TEMPE, ARIZ.—Over the past several weeks, we’ve all heard the news about what is happening at the border. Most of the headlines and commentary in the media have painted a picture of a “surge” of migrant children crossing the border on their own. They talk about this “security crisis” at the border over and over again. After hearing these news stories, it’s hard not to think that the United States is being invaded by brown children. Which we know is not the reality, but with the amount of coverage this issue gets and the type of narrative that the media focuses on, it’s hard for the public to see it through a different lens: through the lens of humanity.

At a personal level, watching and reading these news stories is deeply painful. I too, came to this country as a child. I was lucky enough to be able to come with my mother and siblings, but know very well the experience of having to cross the border in search of a better future. For many years as a kid, before I became involved in the immigrant rights movement, I saw the same images and rhetoric on TV. I knew they were talking about people like me—but I didn’t see myself in those images. I never saw my humanity reflected in those stories. We were being called “illegal,” “aliens,” “invaders”—I can go on and on.

Because of that, I decided to share my story publicly. No matter how re-traumatizing and difficult it was to share my story over and over again, I felt like I had no other choice. I thought that the only way for me to help reform our immigration system was to prove to this country that I was human enough. That I, like many people in this country, had dreams and aspirations. I felt compelled to open up my childhood wounds over and over again and tell the world about the violence I experienced with my own father, in order for Americans to empathize with me and not allow their government to detain me or deport me.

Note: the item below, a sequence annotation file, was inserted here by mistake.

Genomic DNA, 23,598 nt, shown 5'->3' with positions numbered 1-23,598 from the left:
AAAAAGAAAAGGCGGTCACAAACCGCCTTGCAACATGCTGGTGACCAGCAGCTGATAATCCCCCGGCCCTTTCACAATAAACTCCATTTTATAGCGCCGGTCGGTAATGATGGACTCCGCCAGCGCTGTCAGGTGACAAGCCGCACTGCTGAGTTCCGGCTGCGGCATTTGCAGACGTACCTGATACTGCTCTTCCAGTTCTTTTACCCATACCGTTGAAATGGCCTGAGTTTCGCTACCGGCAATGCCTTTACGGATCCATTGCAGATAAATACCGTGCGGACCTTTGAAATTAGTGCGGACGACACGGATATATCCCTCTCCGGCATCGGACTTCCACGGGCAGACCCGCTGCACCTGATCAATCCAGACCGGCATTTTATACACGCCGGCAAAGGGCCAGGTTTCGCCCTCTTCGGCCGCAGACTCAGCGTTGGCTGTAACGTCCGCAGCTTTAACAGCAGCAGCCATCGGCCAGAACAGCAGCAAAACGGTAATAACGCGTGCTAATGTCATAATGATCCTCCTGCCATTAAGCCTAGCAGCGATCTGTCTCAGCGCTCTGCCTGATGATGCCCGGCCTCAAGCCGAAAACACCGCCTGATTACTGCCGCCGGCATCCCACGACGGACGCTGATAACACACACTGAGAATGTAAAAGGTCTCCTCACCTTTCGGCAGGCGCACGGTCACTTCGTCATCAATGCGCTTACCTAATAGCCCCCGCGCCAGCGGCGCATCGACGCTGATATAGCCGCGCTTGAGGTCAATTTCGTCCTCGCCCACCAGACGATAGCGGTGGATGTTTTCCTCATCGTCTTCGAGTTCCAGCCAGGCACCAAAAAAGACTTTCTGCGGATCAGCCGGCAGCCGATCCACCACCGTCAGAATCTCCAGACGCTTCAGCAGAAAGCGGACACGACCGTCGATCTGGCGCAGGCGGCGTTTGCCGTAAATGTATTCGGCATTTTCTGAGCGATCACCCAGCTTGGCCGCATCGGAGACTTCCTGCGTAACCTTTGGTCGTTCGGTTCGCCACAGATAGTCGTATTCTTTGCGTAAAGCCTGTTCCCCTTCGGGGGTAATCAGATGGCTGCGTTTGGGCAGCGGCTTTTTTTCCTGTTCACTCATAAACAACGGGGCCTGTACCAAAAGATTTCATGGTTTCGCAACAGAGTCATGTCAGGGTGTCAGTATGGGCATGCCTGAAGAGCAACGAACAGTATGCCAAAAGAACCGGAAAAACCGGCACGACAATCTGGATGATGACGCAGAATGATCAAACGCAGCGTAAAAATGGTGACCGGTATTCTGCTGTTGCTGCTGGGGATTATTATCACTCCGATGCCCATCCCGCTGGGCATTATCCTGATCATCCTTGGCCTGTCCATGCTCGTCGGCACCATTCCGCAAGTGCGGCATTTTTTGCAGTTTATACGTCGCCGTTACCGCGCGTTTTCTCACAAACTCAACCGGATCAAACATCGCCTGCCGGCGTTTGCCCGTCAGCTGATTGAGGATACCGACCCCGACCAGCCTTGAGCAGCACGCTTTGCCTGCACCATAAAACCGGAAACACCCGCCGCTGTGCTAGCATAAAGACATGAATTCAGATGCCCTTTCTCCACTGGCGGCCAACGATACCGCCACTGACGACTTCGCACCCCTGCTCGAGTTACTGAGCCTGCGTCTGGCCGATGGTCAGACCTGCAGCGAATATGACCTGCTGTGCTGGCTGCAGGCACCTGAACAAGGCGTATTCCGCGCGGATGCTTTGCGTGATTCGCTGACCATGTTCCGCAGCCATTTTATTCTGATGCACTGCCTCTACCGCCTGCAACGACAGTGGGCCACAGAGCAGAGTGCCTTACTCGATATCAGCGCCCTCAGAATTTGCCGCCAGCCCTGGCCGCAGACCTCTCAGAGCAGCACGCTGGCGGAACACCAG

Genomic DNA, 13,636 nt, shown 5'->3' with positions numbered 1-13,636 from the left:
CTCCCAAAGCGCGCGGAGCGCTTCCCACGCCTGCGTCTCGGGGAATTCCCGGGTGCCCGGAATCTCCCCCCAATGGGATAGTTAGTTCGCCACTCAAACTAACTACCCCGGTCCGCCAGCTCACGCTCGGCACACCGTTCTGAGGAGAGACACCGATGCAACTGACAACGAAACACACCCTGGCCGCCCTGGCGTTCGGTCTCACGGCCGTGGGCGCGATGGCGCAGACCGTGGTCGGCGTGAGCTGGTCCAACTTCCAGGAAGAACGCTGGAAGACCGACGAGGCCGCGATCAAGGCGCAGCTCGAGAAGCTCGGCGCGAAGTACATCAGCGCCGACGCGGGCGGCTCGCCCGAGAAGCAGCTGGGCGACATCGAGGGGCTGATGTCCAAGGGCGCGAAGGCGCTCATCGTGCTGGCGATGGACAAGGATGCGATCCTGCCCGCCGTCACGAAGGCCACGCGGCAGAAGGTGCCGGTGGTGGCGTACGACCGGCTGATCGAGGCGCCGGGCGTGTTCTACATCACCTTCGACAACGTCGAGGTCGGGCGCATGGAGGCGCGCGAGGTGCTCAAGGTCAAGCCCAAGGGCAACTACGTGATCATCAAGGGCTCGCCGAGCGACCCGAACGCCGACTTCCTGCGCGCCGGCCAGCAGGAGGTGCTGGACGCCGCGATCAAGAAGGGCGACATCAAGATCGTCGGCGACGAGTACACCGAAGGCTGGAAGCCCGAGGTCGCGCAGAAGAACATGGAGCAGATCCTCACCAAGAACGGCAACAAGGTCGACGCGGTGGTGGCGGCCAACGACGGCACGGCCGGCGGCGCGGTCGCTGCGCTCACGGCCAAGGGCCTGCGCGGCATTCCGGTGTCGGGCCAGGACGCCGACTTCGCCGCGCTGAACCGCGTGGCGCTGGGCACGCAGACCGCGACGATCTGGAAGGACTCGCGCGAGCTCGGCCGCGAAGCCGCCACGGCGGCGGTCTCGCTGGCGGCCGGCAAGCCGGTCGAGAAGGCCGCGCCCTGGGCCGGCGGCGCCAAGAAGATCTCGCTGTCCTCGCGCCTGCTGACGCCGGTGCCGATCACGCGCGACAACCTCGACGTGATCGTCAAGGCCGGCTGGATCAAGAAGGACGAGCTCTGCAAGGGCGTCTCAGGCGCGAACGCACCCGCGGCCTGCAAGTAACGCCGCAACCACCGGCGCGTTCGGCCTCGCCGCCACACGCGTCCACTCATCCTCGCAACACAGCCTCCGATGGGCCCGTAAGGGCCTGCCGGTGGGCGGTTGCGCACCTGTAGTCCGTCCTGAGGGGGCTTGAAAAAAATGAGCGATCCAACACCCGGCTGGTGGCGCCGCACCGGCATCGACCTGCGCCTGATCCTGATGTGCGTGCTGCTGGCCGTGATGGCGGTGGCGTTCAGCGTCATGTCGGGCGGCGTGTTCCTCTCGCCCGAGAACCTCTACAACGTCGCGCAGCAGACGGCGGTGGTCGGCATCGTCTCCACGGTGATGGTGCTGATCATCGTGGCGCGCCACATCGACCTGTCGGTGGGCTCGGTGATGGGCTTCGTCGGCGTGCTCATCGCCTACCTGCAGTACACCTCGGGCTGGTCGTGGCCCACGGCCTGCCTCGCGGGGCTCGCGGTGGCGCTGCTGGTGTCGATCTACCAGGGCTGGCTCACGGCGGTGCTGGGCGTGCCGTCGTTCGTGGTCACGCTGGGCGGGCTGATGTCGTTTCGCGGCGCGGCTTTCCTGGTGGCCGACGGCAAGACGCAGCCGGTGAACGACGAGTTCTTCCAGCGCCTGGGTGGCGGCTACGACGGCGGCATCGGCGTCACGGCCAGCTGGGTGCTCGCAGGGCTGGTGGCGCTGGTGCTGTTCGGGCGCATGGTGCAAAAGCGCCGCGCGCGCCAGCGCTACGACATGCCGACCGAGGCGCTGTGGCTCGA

I still share my story and have learned to be OK with it—but it shouldn’t have to be this way. A few weeks ago, as I was watching the news and grieving the death of more innocent people at the hands of armed white supremacists, I started to notice the constant question being asked and the answers that were given. Who was he? Why did he do it? Was it his mental health? Does he have family?

The answer that captured what many people in this country wanted to hear came from a police officer: “He was having a really bad day.” This white man who killed eight people was immediately heard and understood.

Hearing that answer made me break down in tears. We, as immigrants, have been demonized, dehumanized and blamed for most problems in this country. Children are traveling thousands of miles to a country they have never known in order to escape poverty and violence. Families are selling everything they own, so they can help their children seek a better life in America. Every single one of us has a story to tell, but we hardly ever hear those questions when it comes to immigrants and asylum seekers.

Can you imagine if immigrants were humanized in the media as much as these mass shooters? There would be no “surge.” There would be no “security crisis.”

This isn’t the first time I’ve felt this way. I still can’t forget the day another white supremacists traveled to El Paso and killed 23 people. This was the deadliest attackto target Latinos in modern American history. There is no question this attack was motivated by hatred against our community, and yet again, many headlines and commentary focused on his mental health—on his humanity.

Unfortunately, the dehumanization of whole groups of people for the purposes of attacking them in the United States and across the world is nothing new. As Isabel Wilkerson points out in her book Caste, the creation of a dominant caste depends upon the dehumanization of the other. This is why Donald Trump was able to do so much harm to the immigrant community—and why he got away with it. The way in which the media has portrayed immigrants and asylum seekers for decades, has real impact in the lives of people. Kids were ripped apart from their parents at the border in 2018 because many people in this country were okay with it. They believe that, as Jeanine Pirro said on Fox News, these kids are a “lower level of human being.”